Winning in Afghanistan
In an op-ed in this morning’s Wall Street Journal Brookings Fellow Michael O’Hanlon proposes stabilizing Afghanistan by substantially increasing the size of the Afghan National Security Forces, largely funded by the United States:
The United States has been spending nearly $3 billion a year to fund the Afghanistan security forces of late. This is a great deal of money but far less than our own military costs in that country. We should be willing to double that $3 billion a year if need be. The added expenses need not stay high indefinitely. Once Afghanistan’s security forces have their needed equipment, and provided President Obama can cajole and pressure other major countries to foot their share of the bill, American security aid requirements should drop back to current levels.
Helping the Afghanistan government recruit, vet, train and equip a total of 300,000 to 400,000 security forces will take time as well as money. Only some 40% of necessary American and NATO trainers are in place even for the current scale of effort. We have about 2,000 trainers in Afghanistan (compared with nearly 6,000 in Iraq), and NATO allies have just another 500. Doubling this scale of effort will take a new infusion of resources, including perhaps the transformation of some American combat brigades into what retired Army Colonel John Nagl describes as an Army adviser corps.
I’m afraid it will take more than time and money. It may well take a familiarity with local conditions that’s beyond our capability and may well be beyond the capabilities of the government in Kabul as well.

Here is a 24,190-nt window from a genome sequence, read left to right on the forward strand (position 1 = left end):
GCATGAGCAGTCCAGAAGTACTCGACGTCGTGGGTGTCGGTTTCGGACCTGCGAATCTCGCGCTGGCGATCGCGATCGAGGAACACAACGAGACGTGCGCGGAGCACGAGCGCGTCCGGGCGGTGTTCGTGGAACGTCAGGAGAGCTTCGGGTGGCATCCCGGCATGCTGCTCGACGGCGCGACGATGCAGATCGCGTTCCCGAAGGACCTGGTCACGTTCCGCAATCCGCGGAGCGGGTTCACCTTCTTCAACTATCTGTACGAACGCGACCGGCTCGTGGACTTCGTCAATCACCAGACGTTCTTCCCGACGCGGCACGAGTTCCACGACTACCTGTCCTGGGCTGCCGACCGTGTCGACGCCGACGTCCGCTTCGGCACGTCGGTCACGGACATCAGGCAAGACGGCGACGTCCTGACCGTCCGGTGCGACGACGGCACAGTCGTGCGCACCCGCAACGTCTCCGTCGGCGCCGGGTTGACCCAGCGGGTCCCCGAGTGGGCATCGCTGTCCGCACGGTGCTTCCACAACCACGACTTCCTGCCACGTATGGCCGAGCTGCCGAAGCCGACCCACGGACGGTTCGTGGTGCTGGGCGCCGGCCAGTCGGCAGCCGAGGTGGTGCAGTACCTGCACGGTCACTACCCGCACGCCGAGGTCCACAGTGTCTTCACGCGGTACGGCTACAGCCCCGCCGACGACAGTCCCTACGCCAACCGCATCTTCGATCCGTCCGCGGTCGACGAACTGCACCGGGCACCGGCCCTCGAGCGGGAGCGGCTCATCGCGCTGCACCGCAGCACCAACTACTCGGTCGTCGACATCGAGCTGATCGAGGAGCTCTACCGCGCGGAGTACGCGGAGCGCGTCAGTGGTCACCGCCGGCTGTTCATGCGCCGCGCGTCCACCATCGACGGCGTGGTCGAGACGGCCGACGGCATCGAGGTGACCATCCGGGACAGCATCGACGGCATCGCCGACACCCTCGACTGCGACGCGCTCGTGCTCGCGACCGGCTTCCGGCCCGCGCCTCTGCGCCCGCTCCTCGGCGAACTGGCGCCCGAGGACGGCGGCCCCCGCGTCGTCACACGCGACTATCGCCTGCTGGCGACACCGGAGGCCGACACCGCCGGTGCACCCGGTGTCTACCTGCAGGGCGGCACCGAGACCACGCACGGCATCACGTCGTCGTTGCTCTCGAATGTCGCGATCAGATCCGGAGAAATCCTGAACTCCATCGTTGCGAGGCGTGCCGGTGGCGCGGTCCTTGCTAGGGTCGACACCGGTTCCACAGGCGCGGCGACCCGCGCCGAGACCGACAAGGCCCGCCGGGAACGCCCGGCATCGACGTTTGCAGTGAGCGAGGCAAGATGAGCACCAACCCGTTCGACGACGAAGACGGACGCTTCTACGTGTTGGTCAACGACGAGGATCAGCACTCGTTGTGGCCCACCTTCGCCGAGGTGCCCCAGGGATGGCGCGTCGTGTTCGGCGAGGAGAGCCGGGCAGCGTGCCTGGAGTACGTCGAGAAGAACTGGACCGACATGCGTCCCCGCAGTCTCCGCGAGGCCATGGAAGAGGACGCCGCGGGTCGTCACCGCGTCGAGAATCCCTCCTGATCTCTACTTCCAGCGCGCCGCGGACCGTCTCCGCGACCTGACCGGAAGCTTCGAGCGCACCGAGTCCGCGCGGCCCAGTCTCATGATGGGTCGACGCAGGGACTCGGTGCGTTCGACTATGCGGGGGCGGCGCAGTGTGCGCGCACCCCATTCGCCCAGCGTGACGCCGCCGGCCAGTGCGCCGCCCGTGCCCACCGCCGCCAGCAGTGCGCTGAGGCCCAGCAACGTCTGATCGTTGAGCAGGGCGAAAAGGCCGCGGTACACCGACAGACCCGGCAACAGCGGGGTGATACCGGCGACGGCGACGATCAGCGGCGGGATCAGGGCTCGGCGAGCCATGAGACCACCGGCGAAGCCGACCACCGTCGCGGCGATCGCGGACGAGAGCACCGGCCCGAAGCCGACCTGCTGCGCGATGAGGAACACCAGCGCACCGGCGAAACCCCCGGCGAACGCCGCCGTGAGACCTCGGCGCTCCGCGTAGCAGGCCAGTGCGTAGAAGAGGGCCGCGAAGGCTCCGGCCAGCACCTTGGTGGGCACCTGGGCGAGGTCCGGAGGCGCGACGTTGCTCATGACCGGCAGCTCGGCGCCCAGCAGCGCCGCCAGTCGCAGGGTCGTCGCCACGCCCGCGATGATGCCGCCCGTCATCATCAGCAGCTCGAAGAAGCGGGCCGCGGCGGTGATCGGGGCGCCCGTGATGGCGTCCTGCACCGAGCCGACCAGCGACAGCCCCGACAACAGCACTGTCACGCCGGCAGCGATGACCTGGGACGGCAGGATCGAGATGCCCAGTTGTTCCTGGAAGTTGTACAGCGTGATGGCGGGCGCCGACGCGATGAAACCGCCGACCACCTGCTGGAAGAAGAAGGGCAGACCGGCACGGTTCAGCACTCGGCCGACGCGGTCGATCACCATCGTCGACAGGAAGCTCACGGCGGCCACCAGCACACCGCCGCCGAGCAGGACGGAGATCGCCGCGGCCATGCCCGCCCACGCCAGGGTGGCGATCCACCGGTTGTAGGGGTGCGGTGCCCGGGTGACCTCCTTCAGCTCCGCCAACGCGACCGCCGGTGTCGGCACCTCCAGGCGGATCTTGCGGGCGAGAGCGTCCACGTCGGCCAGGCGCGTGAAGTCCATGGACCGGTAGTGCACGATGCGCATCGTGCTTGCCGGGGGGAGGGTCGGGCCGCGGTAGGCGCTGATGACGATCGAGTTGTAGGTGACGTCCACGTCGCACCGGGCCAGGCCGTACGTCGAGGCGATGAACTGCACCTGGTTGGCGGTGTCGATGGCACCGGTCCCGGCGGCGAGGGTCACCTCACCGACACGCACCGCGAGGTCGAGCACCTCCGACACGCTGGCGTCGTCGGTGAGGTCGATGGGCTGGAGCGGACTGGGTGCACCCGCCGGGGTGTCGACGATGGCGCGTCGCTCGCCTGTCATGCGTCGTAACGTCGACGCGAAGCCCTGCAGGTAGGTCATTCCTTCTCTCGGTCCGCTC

Mere numbers won’t be enough. The constitution of any Afghan security forces will need to take tribal loyalties and structures into account. Here’s what Col. Pat Lang, who certainly knows more about the subject than I do, had to say on the subject:
Afghanistan is a country dominated by tribal loyalties and structures. No matter what the State Department or his political scientist advisers may tell him [ed. Gen. McKiernan, to whose comments Col. Lang was responding], those loyalties and lifeways are not going to change much any time soon. The US government is rotten with the political science inspired notion that societies evolve and “progress” in the direction of the creation of geographically logical centralized states. This is merely a theory. It was created to provide a satisfactory (to some)explanation of European history.
The Afghan government of today is merely one of the many “players” in the complex socio-political situation in Afghanistan. If the United States backs the Karzai government with the idea of creating a highly centralized state in Afghanistan, then it is going down the road to re-creating the same social chaos that led to several years of ferocious tribal and factional revolt in Iraq.
Afghanistan is never going to be the kind of country that the neocons would like to see. Success in Afghanistan will require a realistic use (manipulation if you prefer) of the actual playing pieces on the board of Afghan Chess.
Can the existing Afghan government adequately engage its tribal and clan competitors and adversaries? I doubt it. The ability to coordinate the efforts of varied tribal entities often depends on a certain independence of interest.
I’ve made no secret of my opinion on the subject of Afghanistan, namely that we need to revisit our strategic objectives there. It may well be true that a larger Afghan national security force is part of the eventual solution that emerges there. I sincerely doubt that either increasing the number of NATO forces or increasing the size of the Afghan security force to any size that the American people are willing to bear will result in victory in the current objectives.